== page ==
username5384002
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Biomedical science, Biochemistry, or Biology? Which one would be more beneficial for me if I dont get into medicine?
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Democracy
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(Original post by KueQ22)
Biomedical science, Biochemistry, or Biology? Which one would be more beneficial for me if I dont get into medicine?
Any of those would be fine. None of them are particularly similar to medicine anyway.
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Bagarigak
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(Original post by KueQ22)
Biomedical science, Biochemistry, or Biology? Which one would be more beneficial for me if I dont get into medicine?
It depends on what you mean by beneficial?

I am guessing you heart is in medicine but you don't believe you can get the grades. I suggest you shoot your shot and try your best. You have plenty of time to think of a back-up plan if you don't get into medicine.
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ecolier
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(Original post by KueQ22)
Biomedical science, Biochemistry, or Biology? Which one would be more beneficial for me if I dont get into medicine?
Physician Associate if you wanted to work as a junior doctor role.

Reading and UCLan offer it at undergraduate level.

https://www.healthcareers.nhs.uk/exp...cian-associate
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Ramipril
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Chiropractic medicine.
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f.ga010301
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(Original post by KueQ22)
Biomedical science, Biochemistry, or Biology? Which one would be more beneficial for me if I dont get into medicine?
Hi, I'm a student of biomedical science at London metropolitan uni and honestly they all are beneficial in their own ways. I would say Biomed would be better as it is a catchment of all of them including bio, chem, maths etc. so you are learning all the subjects therefore gaining more skills and knowledge. if you decide to do graduate entry med after your degree you will need a minimum of a 2.1 in your degree for most unis. for individual entry requirements for med schools visit the medical school council website it's very helpful! Even if you do not decide to do a graduate entry med there re many job opportunities with a Biomed degree. visit the prospects website (just google biomedical science careers) and they have a long list of all your potential employers and jobs. If you would like more info about the Biomed, biochem, or bio course at LMU please feel free to google us and visit the course sites.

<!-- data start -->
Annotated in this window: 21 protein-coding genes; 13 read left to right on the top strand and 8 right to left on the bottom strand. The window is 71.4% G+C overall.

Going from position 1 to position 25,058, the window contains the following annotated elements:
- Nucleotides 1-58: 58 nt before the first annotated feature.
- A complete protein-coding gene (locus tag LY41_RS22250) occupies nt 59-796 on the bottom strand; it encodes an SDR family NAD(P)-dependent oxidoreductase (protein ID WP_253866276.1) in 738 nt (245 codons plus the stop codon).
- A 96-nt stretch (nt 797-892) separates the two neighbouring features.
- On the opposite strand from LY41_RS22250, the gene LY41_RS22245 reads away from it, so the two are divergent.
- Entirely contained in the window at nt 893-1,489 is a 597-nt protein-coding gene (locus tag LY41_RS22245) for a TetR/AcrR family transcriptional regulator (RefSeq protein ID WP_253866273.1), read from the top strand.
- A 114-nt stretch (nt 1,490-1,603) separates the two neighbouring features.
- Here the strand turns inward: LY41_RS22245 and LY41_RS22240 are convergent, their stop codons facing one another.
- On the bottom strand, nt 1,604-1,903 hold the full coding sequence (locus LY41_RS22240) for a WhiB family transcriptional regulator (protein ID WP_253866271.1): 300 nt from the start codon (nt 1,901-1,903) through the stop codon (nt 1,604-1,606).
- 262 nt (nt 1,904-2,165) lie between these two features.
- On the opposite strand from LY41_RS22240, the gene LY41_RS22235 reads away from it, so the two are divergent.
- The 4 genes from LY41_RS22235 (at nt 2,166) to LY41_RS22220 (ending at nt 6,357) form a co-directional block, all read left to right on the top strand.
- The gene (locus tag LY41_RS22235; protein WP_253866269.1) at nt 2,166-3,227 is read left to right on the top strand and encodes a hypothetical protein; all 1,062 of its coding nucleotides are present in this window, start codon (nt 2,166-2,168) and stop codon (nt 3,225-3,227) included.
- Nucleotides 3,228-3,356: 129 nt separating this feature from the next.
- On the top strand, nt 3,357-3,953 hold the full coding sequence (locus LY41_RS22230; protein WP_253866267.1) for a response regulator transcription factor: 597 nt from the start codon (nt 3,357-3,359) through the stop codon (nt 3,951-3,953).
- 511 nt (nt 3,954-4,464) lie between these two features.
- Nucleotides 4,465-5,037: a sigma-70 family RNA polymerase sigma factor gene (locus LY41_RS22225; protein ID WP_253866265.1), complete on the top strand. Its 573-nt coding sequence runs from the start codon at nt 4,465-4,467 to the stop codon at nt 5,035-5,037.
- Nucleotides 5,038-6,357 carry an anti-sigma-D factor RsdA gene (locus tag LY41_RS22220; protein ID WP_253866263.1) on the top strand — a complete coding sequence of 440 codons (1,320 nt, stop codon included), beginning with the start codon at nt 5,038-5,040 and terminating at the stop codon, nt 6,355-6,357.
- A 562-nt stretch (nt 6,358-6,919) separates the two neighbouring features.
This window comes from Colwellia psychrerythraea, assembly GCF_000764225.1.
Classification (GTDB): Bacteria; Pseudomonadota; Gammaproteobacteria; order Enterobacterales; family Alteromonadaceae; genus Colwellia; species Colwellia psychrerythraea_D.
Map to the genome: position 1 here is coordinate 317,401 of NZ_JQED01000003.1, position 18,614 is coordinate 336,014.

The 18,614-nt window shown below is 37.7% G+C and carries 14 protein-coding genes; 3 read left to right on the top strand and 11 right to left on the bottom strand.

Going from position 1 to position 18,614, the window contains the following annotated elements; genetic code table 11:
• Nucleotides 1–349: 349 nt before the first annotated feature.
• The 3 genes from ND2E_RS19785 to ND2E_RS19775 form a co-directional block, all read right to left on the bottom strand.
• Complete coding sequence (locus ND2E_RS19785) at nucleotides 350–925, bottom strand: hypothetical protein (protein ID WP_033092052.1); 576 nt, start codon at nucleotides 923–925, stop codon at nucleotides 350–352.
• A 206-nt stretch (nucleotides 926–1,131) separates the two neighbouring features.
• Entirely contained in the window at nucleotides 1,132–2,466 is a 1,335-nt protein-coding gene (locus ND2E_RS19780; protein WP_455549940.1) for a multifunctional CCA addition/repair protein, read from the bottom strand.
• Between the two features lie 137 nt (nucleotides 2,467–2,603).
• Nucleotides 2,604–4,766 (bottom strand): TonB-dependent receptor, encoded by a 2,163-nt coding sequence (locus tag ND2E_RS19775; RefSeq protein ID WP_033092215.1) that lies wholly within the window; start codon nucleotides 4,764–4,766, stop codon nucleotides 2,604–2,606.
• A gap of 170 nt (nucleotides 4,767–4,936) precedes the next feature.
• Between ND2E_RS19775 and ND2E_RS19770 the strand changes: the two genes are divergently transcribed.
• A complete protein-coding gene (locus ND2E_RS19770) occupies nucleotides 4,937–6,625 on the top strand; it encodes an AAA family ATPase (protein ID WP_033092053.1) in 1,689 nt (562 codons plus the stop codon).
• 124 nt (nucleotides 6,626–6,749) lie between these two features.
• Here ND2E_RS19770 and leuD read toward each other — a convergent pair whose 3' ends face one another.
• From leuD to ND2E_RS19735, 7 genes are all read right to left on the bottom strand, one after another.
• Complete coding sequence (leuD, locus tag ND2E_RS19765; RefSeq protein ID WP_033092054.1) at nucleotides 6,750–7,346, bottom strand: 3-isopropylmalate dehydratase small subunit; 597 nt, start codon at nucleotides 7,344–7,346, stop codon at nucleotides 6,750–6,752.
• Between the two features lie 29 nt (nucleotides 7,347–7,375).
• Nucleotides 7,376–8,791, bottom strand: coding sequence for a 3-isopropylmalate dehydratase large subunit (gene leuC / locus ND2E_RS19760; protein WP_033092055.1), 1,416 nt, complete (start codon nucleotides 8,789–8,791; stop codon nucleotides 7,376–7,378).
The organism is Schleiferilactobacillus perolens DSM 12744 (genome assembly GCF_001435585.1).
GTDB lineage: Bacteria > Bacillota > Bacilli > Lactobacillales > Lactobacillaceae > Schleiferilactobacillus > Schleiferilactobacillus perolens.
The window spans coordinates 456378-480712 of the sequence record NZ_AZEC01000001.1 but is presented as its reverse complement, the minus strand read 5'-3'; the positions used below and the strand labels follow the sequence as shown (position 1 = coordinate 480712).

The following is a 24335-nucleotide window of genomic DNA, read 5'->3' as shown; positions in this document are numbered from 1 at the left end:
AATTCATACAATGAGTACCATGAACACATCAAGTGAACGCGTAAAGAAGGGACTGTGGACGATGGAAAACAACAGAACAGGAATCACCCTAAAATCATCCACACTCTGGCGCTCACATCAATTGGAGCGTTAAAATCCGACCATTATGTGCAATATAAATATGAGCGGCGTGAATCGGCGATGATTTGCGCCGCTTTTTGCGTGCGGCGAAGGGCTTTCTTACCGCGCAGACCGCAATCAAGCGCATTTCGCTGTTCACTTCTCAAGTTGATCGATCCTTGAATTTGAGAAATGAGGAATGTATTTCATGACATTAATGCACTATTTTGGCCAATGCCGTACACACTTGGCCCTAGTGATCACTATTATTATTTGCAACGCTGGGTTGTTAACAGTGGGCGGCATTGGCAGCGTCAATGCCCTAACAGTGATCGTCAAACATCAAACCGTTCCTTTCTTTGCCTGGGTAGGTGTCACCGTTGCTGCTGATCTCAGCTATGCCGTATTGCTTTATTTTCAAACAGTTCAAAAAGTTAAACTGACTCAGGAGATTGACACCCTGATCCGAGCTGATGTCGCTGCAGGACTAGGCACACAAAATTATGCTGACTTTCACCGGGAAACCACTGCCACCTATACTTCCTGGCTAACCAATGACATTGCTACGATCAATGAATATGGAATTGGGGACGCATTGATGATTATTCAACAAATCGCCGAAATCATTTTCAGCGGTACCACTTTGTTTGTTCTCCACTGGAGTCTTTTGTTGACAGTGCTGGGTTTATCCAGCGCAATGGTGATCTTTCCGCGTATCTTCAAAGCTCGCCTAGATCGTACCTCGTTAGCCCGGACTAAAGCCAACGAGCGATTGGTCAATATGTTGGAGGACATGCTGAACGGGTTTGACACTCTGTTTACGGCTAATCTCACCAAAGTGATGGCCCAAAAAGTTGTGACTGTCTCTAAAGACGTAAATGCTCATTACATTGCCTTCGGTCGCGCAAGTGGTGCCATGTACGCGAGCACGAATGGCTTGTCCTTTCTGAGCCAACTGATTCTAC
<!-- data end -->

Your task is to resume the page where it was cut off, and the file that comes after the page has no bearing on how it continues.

I hope this helps and good luck with whatever you decide to do!
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nexttime
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You're talking about a lifelong career vs a 3 year degree. So none of them.
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username5384002
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(Original post by f.ga010301)
Hi, I'm a student of biomedical science at London metropolitan uni and honestly they all are beneficial in their own ways. I would say Biomed would be better as it is a catchment of all of them including bio, chem, maths etc. so you are learning all the subjects therefore gaining more skills and knowledge. if you decide to do graduate entry med after your degree you will need a minimum of a 2.1 in your degree for most unis. for individual entry requirements for med schools visit the medical school council website it's very helpful! Even if you do not decide to do a graduate entry med there re many job opportunities with a Biomed degree. visit the prospects website (just google biomedical science careers) and they have a long list of all your potential employers and jobs. If you would like more info about the Biomed, biochem, or bio course at LMU please feel free to google us and visit the course sites.

I hope this helps and good luck with whatever you decide to do!
thank you very much
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historynerd47
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Depends if you mean the content of the degree, or the career following it. Biomed is probably closer degree wise but leads (super generally speaking) to more research based work, whereas if you want to work practicing healthcare with real patients, then something like (for example) dentistry, nursing, physician associate etc. is closer in the day to day if that makes sense. Even pharmacy to some extent. Whereas pharmacology and biomedical science are more research oriented- a step removed from advising people irl if that makes sense
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